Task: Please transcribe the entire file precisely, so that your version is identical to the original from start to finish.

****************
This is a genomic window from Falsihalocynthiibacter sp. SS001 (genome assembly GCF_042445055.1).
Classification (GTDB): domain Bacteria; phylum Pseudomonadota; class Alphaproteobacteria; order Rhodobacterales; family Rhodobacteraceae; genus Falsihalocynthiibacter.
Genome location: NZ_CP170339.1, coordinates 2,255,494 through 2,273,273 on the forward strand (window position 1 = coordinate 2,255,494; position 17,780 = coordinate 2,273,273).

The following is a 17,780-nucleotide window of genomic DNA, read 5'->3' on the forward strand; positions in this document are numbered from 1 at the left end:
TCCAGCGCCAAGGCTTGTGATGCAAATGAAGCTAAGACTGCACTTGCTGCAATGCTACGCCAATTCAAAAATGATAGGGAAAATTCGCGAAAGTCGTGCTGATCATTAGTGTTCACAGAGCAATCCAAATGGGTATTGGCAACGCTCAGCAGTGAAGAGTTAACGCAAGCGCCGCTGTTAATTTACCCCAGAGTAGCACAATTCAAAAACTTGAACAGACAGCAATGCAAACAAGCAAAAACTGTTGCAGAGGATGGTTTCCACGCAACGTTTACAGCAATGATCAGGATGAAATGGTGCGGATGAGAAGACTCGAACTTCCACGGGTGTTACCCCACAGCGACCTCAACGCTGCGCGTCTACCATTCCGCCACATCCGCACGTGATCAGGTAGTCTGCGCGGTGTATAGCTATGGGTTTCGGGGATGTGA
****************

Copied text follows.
This is a genomic window from Falsihalocynthiibacter sp. SS001 (genome assembly GCF_042445055.1).
Classification (GTDB): domain Bacteria; phylum Pseudomonadota; class Alphaproteobacteria; order Rhodobacterales; family Rhodobacteraceae; genus Falsihalocynthiibacter.
Genome location: NZ_CP170339.1, coordinates 2,255,494 through 2,273,273 on the forward strand (window position 1 = coordinate 2,255,494; position 17,780 = coordinate 2,273,273).

The following is a 17,780-nucleotide window of genomic DNA, read 5'->3' on the forward strand; positions in this document are numbered from 1 at the left end:
TCCAGCGCCAAGGCTTGTGATGCAAATGAAGCTAAGACTGCACTTGCTGCAATGCTACGCCAATTCAAAAATGATAGGGAAAATTCGCGAAAGTCGTGCTGATCATTAGTGTTCACAGAGCAATCCAAATGGGTATTGGCAACGCTCAGCAGTGAAGAGTTAACGCAAGCGCCGCTGTTAATTTACCCCAGAGTAGCACAATTCAAAAACTTGAACAGACAGCAATGCAAACAAGCAAAAACTGTTGCAGAGGATGGTTTCCACGCAACGTTTACAGCAATGATCAGGATGAAATGGTGCGGATGAGAAGACTCGAACTTCCACGGGTGTTACCCCACAGCGACCTCAACGCTGCGCGTCTACCATTCCGCCACATCCGCACGTGATCAGGTAGTCTGCGCGGTGTATAGCTATGGGTTTCGGGGATGTGA